Friday, November 09, 2007

5.522 What is peculiar to the symbolism of generality is first, that it points to a logical prototype, and secondly, that it emphasizes constants.

I follow Black (p. 284) on the translation of hinweist as ‘points to.’

What logical prototype? See 3.315.

What constants? Black (p. 284): “I think the ‘constants’ in question must be the names that could be substituted for the variable in the propositional function to which the quantifier is attached (not the constant formal features of the generalized proposition, i.e. those that show its form).”

Emphasized how? I'm not sure.

2 comments:

Ponder Stibbons said...

My first reaction was that 'constants' refers to the properties ascribed to the things that are represented by the variables in a statement of generality. (So, for example, in 'for all x, Bx', the constant is B.) But then I couldn't figure out what this constancy had to do with symbolism, or how it is emphasized.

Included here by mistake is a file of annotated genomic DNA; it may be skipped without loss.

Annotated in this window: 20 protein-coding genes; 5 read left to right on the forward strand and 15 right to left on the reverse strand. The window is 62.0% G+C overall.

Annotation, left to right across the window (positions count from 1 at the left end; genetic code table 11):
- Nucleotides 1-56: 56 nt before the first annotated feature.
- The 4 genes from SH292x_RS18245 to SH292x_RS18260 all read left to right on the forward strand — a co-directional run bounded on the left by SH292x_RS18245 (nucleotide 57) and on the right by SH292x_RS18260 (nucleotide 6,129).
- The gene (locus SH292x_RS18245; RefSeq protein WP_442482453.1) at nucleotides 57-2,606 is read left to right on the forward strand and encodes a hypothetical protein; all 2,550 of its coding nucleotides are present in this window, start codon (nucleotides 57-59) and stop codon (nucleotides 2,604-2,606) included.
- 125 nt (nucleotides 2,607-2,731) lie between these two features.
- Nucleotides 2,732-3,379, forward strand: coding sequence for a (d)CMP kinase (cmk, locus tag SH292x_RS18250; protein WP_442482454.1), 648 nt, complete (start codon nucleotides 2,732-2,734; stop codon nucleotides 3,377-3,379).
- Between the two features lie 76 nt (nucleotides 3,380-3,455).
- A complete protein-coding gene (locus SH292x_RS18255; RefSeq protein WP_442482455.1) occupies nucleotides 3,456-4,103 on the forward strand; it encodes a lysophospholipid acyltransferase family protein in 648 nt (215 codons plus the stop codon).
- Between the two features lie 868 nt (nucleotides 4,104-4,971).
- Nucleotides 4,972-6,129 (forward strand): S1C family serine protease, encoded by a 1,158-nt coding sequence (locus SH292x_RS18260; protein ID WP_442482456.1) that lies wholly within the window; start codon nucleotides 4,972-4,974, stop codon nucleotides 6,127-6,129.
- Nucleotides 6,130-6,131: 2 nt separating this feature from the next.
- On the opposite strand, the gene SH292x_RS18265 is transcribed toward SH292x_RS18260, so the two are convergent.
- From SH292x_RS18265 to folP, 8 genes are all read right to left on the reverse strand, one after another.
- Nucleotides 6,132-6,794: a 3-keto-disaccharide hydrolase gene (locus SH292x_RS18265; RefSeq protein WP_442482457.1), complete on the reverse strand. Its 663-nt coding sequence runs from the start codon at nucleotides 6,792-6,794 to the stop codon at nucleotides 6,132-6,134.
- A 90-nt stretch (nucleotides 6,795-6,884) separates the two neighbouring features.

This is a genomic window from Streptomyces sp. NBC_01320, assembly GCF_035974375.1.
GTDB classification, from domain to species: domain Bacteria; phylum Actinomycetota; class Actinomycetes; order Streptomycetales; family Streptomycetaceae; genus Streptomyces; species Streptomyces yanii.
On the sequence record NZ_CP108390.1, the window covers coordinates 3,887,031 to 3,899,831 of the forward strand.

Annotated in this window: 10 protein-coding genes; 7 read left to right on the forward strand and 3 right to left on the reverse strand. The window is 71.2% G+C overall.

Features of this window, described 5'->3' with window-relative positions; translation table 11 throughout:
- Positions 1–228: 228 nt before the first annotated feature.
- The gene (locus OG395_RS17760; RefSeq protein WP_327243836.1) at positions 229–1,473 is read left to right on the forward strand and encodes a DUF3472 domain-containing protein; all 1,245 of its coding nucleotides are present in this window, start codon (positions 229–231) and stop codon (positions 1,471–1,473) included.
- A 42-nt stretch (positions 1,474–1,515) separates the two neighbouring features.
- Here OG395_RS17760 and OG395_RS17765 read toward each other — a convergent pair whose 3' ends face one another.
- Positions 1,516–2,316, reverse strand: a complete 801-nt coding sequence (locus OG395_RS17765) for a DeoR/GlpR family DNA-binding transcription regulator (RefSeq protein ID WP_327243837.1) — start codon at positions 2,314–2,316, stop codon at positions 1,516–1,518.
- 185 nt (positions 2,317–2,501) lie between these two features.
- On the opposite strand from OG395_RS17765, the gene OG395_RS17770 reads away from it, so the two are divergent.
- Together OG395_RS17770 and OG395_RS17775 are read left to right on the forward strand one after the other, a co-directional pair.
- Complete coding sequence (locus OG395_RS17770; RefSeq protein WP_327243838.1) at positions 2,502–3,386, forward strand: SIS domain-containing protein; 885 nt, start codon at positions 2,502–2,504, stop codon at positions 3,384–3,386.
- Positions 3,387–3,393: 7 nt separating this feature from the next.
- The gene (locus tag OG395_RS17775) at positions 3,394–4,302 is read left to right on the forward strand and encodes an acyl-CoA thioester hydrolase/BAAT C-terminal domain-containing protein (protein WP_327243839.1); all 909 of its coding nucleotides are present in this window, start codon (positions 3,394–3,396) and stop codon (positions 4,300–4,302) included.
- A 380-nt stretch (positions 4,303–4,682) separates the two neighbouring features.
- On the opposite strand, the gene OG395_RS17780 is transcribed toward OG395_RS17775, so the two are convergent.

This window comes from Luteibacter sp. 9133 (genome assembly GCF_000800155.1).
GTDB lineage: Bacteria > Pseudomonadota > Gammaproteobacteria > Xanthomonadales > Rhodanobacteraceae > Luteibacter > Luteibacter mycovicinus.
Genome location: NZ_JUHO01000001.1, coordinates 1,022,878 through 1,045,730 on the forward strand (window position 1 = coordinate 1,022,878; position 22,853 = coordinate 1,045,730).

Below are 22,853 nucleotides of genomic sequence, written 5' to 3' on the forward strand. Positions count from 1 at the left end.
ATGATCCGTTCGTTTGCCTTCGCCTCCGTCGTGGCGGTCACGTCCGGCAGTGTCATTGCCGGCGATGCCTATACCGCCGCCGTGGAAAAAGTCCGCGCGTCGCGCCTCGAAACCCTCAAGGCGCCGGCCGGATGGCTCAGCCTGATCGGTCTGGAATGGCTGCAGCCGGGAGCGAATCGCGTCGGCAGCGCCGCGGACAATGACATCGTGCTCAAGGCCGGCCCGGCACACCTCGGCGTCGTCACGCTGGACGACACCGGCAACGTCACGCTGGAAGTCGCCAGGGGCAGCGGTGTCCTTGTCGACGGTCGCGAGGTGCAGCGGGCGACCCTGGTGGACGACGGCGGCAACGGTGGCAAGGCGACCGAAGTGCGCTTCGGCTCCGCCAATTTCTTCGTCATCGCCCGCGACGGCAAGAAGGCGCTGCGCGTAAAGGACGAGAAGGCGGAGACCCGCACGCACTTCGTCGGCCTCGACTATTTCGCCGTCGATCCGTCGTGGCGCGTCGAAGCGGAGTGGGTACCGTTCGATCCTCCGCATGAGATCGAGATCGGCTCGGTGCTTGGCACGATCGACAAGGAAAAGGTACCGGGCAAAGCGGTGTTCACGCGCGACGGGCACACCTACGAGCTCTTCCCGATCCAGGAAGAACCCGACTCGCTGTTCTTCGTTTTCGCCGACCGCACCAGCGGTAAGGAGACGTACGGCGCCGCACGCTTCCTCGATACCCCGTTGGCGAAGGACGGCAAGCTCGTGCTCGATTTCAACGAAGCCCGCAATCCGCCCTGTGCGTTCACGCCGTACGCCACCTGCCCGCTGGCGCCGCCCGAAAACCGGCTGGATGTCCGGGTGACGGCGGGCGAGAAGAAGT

DR said...

I find this a bit obscure, but Mounce (pp. 68-69) might be helpful. He says: "To see what he means consider (x) (fx). What Wittgenstein is referring to as the generality sign is not the quantifier but the second x. His point is that generality is already contained in the x of fx."

So "It follows then that fx contains generality; it is, one might say, a prototype for a set of propositions -- fa, fb, fc etc."

If a, b, and c are the constants, it seems odd to say that they are emphasized in (x) (fx), which does not mention them at all. But I suppose one can emphasize something, point attention to it, without mentioning it.